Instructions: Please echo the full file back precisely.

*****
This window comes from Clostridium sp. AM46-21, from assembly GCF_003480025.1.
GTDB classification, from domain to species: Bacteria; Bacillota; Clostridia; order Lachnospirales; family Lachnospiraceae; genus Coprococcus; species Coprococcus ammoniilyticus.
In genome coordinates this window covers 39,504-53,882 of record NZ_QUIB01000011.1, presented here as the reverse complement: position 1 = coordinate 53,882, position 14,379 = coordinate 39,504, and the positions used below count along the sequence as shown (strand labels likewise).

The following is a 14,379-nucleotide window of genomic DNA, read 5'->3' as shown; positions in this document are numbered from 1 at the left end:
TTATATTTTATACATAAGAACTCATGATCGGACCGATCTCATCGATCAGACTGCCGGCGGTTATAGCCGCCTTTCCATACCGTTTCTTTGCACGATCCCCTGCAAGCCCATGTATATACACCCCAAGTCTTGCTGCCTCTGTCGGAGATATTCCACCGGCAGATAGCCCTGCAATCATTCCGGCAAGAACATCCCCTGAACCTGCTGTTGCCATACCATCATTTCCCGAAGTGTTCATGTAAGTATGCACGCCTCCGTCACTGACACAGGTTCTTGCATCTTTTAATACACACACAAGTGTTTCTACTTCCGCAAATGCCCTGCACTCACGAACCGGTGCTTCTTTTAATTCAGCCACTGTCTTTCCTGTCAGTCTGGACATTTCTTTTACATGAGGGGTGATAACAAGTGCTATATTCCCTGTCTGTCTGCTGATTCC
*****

This window comes from Clostridium sp. AM46-21, from assembly GCF_003480025.1.
GTDB classification, from domain to species: Bacteria; Bacillota; Clostridia; order Lachnospirales; family Lachnospiraceae; genus Coprococcus; species Coprococcus ammoniilyticus.
In genome coordinates this window covers 39,504-53,882 of record NZ_QUIB01000011.1, presented here as the reverse complement: position 1 = coordinate 53,882, position 14,379 = coordinate 39,504, and the positions used below count along the sequence as shown (strand labels likewise).

The following is a 14,379-nucleotide window of genomic DNA, read 5'->3' as shown; positions in this document are numbered from 1 at the left end:
TTATATTTTATACATAAGAACTCATGATCGGACCGATCTCATCGATCAGACTGCCGGCGGTTATAGCCGCCTTTCCATACCGTTTCTTTGCACGATCCCCTGCAAGCCCATGTATATACACCCCAAGTCTTGCTGCCTCTGTCGGAGATATTCCACCGGCAGATAGCCCTGCAATCATTCCGGCAAGAACATCCCCTGAACCTGCTGTTGCCATACCATCATTTCCCGAAGTGTTCATGTAAGTATGCACGCCTCCGTCACTGACACAGGTTCTTGCATCTTTTAATACACACACAAGTGTTTCTACTTCCGCAAATGCCCTGCACTCACGAACCGGTGCTTCTTTTAATTCAGCCACTGTCTTTCCTGTCAGTCTGGACATTTCTTTTACATGAGGGGTGATAACAAGTGCTATATTCCCTGTCTGTCTGCTGATTCC